By Stephen Knowles, Managing Director, IDC
It's been over a decade since governments, academia and industry started taking sustainability seriously, organising conferences, running courses, setting targets and writing standards. Around this time, at IDC we launched a range of tools and services to assist companies in developing more sustainable products. These included guides, workshops, processes and software tools, such as the LCA Calculator - easy to use lifecycle analysis software which was quickly picked up by many companies and universities as a tool to assess their products and identify areas for improvement.
Roll on ten years and it appears that manufacturers’ initial enthusiasm for sustainability has not translated into a flood of truly sustainable products. So why aren't companies working hard to put sustainable design at the top of the list? In our experience it comes down to a number of factors, from cost and misconceptions to quite simply the fact that there is no legislation forcing companies to act, so they are under no pressure to design sustainably.
Over the past 10 years at IDC, we have worked with companies and carried out many strategic sustainability evaluations of products, using our IDC Design Compass tool. In these collaborative strategy sessions, a regular theme keeps coming up. Most companies are professional and responsible, and want to do the right thing. As such they have a good understanding of their supply chain, the materials they use and the manufacturing processes.
On the whole, these companies also have a good understanding of how customers use their products, how often they are used, the energy of use and how long they keep the products. But with only a few notable exceptions, most companies have very little idea and even less control about what happens to the product at the end of its life. Time and again we have carried out these reviews and worked with clients to generate ideas to increase product life, increase reuse, improve recycling, reduce waste, reduce carbon emissions and reduce manufacturing cost. These have been enthusiastically championed by the product team but ultimately get dropped due to the need to adjust the business model and the expense and complexity of setting up the means of recovering products from their customers.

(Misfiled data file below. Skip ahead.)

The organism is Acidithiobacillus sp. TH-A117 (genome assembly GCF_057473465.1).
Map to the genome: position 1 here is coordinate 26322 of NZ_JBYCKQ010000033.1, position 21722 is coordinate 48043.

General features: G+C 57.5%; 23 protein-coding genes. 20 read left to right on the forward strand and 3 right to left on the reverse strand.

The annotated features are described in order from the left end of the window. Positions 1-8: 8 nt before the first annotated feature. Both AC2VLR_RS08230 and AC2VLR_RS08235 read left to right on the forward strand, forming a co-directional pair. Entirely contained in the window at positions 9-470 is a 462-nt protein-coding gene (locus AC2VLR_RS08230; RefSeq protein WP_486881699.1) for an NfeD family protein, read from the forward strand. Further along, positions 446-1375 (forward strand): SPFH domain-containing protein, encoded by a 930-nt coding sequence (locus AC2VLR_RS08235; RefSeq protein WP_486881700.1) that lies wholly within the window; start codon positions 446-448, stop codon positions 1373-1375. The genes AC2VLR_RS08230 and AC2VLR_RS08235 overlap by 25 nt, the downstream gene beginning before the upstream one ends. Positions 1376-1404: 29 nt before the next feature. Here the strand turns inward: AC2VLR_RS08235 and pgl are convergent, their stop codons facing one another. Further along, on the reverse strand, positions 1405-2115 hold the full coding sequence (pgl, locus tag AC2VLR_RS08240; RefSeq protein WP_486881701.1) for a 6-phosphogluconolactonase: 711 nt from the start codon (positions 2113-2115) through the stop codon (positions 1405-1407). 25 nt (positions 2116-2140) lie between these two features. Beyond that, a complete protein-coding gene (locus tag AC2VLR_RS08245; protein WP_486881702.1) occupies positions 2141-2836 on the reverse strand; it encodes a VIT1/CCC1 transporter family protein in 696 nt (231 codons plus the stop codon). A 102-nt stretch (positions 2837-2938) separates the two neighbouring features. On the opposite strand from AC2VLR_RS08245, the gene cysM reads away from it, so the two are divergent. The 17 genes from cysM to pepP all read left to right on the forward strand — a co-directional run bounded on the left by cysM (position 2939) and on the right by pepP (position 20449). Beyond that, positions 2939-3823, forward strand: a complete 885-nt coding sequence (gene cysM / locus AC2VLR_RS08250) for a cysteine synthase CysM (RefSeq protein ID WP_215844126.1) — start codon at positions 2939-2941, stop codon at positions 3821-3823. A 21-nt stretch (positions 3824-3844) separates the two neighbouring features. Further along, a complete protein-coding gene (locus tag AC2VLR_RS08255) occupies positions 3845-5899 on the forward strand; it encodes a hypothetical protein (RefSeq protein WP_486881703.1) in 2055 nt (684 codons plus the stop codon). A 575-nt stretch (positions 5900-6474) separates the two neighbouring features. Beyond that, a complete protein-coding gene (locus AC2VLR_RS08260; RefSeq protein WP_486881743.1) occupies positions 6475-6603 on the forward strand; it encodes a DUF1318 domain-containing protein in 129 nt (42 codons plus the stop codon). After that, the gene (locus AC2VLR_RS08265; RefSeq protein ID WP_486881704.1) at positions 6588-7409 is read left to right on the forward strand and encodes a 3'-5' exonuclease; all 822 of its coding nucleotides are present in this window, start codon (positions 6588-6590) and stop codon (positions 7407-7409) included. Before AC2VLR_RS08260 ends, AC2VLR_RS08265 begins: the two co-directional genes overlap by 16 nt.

This has been emphasised with the talk of moving to a circular economy, as highlighted recently by the European Union's (EU) Circular Economy Package, which outlines a product development cycle from production and consumption to waste management and the market for secondary raw materials and product re-use. The objectives of a circular economy are great, promising a boost in innovation, sustainable growth and jobs. Also very important is the EU's Monitoring Framework on progress towards a circular economy in order to benchmark the current situation and monitor the effectiveness of new actions at an EU and national level. However, none of the principles of the circular economy are new and none of them are going to change the economic realities for companies manufacturing and selling products. Most of the targets are voluntary and many are laughably unambitious, such as the target to have all single-use plastic recyclable by 2030.
As highlighted by our experience working with companies, the circular economy will not become a reality until there is a suitable infrastructure to facilitate proper take back, reuse and high value recycling, together with suitable incentives/penalties to encourage this transition. Currently there is little coordinated government action to either support or compel companies to make this transition. Until there is a proper legal requirement for products to be designed for a circular economy, this issue will remain a low priority or too big a hurdle for individual companies to manage alone. In the UK, the first small steps have shown the way in which government action can quickly have a big impact with the introduction of the 5p carrier bag charge in England leading to a reduction of 85% in the number of single use carrier bags given out.
If the Government wants to promote a circular economy, we need far greater awareness of the benefits to motivate companies to act as well as incentives to make the high impact disposable culture less profitable. Here's where we need to see some action:
It's about more than recycling